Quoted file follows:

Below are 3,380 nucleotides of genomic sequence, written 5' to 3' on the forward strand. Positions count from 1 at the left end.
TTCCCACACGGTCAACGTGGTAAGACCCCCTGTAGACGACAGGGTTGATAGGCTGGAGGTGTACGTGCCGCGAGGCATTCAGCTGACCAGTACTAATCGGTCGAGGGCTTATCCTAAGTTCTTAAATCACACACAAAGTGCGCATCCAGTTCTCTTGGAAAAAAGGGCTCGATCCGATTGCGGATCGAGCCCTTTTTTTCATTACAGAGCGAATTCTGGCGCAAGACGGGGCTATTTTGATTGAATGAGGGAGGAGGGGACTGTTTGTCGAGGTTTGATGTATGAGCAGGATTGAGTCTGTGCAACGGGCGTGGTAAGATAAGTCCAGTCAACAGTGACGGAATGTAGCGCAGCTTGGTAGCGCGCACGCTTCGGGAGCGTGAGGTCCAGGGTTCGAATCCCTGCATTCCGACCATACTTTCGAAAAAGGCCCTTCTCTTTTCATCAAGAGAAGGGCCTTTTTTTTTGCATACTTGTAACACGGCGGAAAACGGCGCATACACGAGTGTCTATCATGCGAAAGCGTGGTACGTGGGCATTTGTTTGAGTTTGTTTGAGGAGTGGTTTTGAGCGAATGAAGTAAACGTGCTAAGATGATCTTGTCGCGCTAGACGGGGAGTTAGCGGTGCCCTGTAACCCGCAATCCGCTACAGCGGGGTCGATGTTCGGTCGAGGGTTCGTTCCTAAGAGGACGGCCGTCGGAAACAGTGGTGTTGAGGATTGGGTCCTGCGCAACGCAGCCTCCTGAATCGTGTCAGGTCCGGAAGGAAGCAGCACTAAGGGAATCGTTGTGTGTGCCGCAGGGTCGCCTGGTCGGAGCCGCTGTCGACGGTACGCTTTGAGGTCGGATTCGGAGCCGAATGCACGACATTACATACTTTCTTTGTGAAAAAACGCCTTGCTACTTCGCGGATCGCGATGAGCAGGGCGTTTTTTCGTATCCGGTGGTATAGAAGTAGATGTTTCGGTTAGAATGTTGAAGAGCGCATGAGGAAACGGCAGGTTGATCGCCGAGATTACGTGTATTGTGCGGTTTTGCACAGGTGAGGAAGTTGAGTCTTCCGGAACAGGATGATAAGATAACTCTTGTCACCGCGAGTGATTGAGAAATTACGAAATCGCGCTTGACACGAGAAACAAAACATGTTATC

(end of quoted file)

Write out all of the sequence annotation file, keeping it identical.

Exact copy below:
Below are 3,380 nucleotides of genomic sequence, written 5' to 3' on the forward strand. Positions count from 1 at the left end.
TTCCCACACGGTCAACGTGGTAAGACCCCCTGTAGACGACAGGGTTGATAGGCTGGAGGTGTACGTGCCGCGAGGCATTCAGCTGACCAGTACTAATCGGTCGAGGGCTTATCCTAAGTTCTTAAATCACACACAAAGTGCGCATCCAGTTCTCTTGGAAAAAAGGGCTCGATCCGATTGCGGATCGAGCCCTTTTTTTCATTACAGAGCGAATTCTGGCGCAAGACGGGGCTATTTTGATTGAATGAGGGAGGAGGGGACTGTTTGTCGAGGTTTGATGTATGAGCAGGATTGAGTCTGTGCAACGGGCGTGGTAAGATAAGTCCAGTCAACAGTGACGGAATGTAGCGCAGCTTGGTAGCGCGCACGCTTCGGGAGCGTGAGGTCCAGGGTTCGAATCCCTGCATTCCGACCATACTTTCGAAAAAGGCCCTTCTCTTTTCATCAAGAGAAGGGCCTTTTTTTTTGCATACTTGTAACACGGCGGAAAACGGCGCATACACGAGTGTCTATCATGCGAAAGCGTGGTACGTGGGCATTTGTTTGAGTTTGTTTGAGGAGTGGTTTTGAGCGAATGAAGTAAACGTGCTAAGATGATCTTGTCGCGCTAGACGGGGAGTTAGCGGTGCCCTGTAACCCGCAATCCGCTACAGCGGGGTCGATGTTCGGTCGAGGGTTCGTTCCTAAGAGGACGGCCGTCGGAAACAGTGGTGTTGAGGATTGGGTCCTGCGCAACGCAGCCTCCTGAATCGTGTCAGGTCCGGAAGGAAGCAGCACTAAGGGAATCGTTGTGTGTGCCGCAGGGTCGCCTGGTCGGAGCCGCTGTCGACGGTACGCTTTGAGGTCGGATTCGGAGCCGAATGCACGACATTACATACTTTCTTTGTGAAAAAACGCCTTGCTACTTCGCGGATCGCGATGAGCAGGGCGTTTTTTCGTATCCGGTGGTATAGAAGTAGATGTTTCGGTTAGAATGTTGAAGAGCGCATGAGGAAACGGCAGGTTGATCGCCGAGATTACGTGTATTGTGCGGTTTTGCACAGGTGAGGAAGTTGAGTCTTCCGGAACAGGATGATAAGATAACTCTTGTCACCGCGAGTGATTGAGAAATTACGAAATCGCGCTTGACACGAGAAACAAAACATGTTATC